Saturday, March 21, 2015


1957 (Titicut Blues)

raymond you’ve been rotting away in bridgewater state hospital since
before i was born
i’m not sure if they’re force feeding you mush in a monkey cell or
if you’re finally taking the dirt nap out in the yard
apologies for not keeping up
not sure if anyone thanked you for mom and dad’s wedding present
singing castrati in the park trumps waterford crystal any day and
you made the news from whitman to niagra, top of the world, ma
growing up in your shadow was a bitch
afraid of loud noises, not playing well with others
liking monster movies better than football
my guesstimated palmistry led to singing castrati
expectations i caught hints of, expectations i couldn’t comprehend
a monkey cell with my name on it
hearing, “he’ll never have a normal life,”
hearing, “we have to keep him away from his younger brother,”
hearing, “keep him away from the neighborhood kids,”
hearing, “I had a cousin who was just like you.”
your shadow like a millstone, a suffocating blanket
because biology is destiny
because ignorance is morality
because some people can’t make the fine distinction
between high functioning autism and violent, homicidal pedophilia
raymond my childhood is locked up with you in bridgewater state hospital
and on the off chance that you’re still above ground
don’t bother writing back

Published in BARKING SYCAMORES 2014

The first thing I tell people when they ask about 1957 is that it was the year my parents got married.

It was as horrific a crime as the city of Brockton has witnessed.
Fifty years ago last week, on July 26, 1957, two young brothers from Stoughton were reported missing after a summer outing at D.W. Field Park in Brockton. The nude, burned bodies of John, 12, and Paul Logan, 11, were found nearby the following day.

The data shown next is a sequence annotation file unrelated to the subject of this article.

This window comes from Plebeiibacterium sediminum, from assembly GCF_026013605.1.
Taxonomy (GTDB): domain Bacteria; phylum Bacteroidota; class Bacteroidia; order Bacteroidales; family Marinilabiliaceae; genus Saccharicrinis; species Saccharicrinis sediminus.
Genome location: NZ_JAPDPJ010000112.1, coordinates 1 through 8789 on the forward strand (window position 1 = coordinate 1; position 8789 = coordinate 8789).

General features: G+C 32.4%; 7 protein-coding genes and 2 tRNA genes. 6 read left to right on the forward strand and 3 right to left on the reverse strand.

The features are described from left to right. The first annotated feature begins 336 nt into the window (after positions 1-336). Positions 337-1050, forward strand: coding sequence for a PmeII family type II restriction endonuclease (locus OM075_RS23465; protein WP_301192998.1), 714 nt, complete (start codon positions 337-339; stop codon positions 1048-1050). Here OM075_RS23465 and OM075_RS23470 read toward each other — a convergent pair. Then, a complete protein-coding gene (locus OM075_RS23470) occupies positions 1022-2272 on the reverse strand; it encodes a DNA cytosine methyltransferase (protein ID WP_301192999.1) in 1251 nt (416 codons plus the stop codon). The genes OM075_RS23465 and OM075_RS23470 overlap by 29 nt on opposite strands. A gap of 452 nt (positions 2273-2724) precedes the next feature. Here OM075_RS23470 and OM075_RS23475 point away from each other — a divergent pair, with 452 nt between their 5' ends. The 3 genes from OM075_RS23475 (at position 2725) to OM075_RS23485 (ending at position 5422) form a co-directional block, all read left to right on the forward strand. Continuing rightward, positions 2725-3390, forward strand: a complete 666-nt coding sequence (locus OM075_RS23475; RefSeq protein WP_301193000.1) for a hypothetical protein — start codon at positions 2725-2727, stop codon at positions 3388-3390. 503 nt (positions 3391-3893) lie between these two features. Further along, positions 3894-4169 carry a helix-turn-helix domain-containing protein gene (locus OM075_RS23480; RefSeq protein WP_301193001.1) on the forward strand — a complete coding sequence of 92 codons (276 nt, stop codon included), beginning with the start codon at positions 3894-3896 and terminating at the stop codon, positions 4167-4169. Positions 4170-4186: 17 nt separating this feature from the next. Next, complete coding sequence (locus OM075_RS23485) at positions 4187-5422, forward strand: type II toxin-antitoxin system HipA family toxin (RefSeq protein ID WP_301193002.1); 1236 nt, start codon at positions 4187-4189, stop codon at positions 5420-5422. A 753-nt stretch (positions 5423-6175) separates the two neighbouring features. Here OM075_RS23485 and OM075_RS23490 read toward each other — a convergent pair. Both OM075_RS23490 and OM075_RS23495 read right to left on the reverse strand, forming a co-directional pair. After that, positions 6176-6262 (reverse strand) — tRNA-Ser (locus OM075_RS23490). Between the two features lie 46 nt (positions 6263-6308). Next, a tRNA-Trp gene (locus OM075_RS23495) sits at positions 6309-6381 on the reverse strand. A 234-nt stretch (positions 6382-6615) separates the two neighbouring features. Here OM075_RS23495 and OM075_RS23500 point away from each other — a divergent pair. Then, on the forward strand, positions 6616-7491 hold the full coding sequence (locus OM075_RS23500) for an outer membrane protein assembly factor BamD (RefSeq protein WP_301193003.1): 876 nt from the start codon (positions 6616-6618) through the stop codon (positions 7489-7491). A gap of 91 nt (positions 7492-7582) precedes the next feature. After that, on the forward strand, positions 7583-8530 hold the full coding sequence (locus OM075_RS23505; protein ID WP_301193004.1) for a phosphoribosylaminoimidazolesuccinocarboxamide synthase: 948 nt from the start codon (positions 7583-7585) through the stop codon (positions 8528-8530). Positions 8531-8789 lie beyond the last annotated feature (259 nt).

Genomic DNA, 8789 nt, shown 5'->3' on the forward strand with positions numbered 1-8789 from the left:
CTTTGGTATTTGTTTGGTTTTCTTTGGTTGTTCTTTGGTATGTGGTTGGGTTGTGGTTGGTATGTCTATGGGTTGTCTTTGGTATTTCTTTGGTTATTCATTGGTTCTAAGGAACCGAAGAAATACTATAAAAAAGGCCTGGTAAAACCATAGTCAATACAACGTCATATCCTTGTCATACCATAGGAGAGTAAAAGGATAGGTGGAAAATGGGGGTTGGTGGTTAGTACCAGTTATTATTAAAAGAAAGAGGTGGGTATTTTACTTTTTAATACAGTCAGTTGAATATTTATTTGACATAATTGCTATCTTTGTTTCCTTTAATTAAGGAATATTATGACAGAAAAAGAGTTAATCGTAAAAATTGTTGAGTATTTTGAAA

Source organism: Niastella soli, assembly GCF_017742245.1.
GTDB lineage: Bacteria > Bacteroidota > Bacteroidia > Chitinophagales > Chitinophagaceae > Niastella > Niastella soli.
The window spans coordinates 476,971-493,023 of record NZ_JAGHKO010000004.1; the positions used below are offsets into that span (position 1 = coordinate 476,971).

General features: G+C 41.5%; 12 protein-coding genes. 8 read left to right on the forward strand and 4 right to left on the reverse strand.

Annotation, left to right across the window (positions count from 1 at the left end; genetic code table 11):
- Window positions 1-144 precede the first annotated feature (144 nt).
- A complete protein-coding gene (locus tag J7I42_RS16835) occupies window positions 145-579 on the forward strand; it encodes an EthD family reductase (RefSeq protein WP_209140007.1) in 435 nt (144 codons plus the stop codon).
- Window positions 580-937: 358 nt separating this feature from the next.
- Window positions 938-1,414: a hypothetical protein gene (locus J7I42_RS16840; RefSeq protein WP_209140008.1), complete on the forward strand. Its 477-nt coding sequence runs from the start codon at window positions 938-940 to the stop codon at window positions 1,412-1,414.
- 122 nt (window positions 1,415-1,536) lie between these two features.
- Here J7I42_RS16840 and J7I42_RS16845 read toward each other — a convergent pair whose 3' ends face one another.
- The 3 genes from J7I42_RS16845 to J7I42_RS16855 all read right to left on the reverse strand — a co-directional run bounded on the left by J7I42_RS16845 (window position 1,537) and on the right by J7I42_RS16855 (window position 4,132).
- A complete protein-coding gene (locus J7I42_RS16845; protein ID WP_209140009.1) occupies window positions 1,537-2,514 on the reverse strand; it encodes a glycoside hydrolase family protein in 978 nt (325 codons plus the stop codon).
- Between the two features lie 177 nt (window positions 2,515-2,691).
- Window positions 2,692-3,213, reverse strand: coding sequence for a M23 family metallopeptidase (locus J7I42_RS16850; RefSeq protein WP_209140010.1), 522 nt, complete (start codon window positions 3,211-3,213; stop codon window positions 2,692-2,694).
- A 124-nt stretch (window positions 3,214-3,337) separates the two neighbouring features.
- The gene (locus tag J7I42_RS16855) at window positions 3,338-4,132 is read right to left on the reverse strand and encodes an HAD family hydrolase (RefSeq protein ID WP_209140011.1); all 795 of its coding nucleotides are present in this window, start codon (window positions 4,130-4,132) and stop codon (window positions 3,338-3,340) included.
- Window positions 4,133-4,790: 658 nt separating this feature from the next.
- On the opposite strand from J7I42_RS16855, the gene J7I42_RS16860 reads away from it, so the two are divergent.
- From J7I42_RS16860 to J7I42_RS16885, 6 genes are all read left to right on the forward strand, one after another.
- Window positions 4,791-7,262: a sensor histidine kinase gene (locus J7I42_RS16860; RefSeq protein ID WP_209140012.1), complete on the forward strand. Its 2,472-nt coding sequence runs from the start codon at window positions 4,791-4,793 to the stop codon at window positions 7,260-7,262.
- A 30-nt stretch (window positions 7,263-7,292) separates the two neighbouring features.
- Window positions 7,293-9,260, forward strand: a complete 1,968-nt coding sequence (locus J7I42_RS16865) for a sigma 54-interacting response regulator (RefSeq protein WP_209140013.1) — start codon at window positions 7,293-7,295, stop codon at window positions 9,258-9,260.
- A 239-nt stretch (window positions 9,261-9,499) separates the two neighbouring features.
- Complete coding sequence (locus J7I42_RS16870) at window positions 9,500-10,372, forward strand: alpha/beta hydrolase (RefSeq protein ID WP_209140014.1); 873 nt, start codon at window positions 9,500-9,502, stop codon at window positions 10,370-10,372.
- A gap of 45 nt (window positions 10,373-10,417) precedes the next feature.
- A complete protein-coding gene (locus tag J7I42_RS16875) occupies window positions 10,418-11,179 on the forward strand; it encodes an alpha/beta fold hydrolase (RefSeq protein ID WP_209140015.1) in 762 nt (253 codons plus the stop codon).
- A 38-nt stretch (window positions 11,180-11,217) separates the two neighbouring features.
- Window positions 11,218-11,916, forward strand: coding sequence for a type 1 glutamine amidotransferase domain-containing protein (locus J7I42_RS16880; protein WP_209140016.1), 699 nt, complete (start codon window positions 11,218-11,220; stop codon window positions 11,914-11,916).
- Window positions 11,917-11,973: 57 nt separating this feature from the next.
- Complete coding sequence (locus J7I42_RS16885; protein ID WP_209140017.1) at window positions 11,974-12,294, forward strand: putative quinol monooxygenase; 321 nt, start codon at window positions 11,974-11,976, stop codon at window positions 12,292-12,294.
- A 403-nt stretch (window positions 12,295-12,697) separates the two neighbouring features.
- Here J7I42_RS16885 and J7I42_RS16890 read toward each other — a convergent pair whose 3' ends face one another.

Their murder, and what followed, left its mark not only on the family and friends of the boys, but also on the region. Outrage over the crime helped create what is today the Massachusetts Treatment Center for the Sexually Dangerous in Bridgewater. And the state's sex offender laws were overhauled in the wake of events that day.
The Logan brothers had taken a bus from neighboring Stoughton to one of the swimming ponds at Brockton's 800-acre park. When they failed to return home that afternoon, a search began. All Brockton police and firefighters were called into duty to comb the area.
It was learned that the boys had been swimming that day at the park's Ellis Brett Pond. Initially it was feared that they had drowned, and the pond was drained. Other ponds were dragged as part of the search effort.
The worst fears were realized the following morning when Firefighter Robert Gould went to investigate smoke coming from a gully near Thirty Acre Pond.
There he found the charred bodies, bound together by rope. The boys had been stabbed repeatedly in the chest and abdomen.
Investigators found a house key, apparently dropped inadvertently, under the bodies.
Police took that key to the home of Raymond Ohlson, 21, of Brockton.